When we exited our vehicle we were immediately (and I mean immediately; the car doors hadn’t even closed!) accosted by a lady selling tablet for a Breast Cancer charity which was quite disconcerting. She must have made a fortune in this way. We bought some anyway although the way we were backed up against our own vehicle didn’t leave any other options.



Registration was in the Wildlife Centre building which had a small cafe open and two toilet cubicles. There were no other toilets at the start since the Dundee Council, who run the Manor House where the rest of the loos were, had decided not to open them early for the race as previously promised. The race organiser apologised profusely for this and encouraged everyone to write to the Council to ask why they had elected to not support this large event. I was so, so glad I had insisted on a pre-emptive toilet stop at Dundee Tesco’s just in case. You never know what you’ll be faced with at a race start line…never pass up the opportunity to use the facillities!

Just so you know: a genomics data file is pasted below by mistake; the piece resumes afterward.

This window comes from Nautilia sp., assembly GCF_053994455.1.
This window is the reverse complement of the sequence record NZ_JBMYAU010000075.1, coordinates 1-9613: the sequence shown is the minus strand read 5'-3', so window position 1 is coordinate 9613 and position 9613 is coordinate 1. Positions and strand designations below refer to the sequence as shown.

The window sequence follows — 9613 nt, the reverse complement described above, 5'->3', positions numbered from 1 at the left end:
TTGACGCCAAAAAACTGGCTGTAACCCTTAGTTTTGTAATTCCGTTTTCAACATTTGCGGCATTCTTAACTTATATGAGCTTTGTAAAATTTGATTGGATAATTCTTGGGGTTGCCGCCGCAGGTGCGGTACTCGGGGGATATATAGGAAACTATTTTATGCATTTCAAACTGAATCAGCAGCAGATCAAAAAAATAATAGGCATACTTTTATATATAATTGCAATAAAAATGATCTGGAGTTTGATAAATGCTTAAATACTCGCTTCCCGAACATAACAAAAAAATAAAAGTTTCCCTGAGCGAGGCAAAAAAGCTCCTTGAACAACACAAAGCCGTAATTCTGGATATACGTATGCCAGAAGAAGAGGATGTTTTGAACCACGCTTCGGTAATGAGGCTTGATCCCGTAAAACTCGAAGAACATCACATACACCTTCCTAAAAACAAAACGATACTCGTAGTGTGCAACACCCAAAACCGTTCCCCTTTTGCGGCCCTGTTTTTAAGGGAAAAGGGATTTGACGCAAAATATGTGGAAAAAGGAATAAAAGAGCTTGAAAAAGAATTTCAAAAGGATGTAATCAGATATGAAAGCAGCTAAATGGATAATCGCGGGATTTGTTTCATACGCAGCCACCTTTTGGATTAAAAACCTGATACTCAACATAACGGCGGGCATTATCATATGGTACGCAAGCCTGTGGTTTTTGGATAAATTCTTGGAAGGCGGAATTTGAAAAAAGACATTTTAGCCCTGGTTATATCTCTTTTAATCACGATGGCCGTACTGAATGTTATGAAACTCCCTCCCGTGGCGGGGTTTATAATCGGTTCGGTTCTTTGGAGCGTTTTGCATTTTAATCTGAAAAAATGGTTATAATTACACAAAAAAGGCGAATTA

Despite this being a largish race (650 places) there was a fair lack of atmosphere at the start. No-one really seemed to know what was going on, there were no sign posts to the start line, no visible start line and nothing other than a big herd of skinny runners shivering in nylon vests waiting in the cold waiting to get started.



When we eventually found the starting line, it turned out that the generator which was supposed to blow up the starting line arch had failed, so they just had us all line up at a specific point. There was a reasonable amount of hanging around – I think the race started on time at 10am but it felt so much longer as I had no-one to talk to after Colin went to take pictures of the start, and as mentioned before, there was absolutely no atmosphere.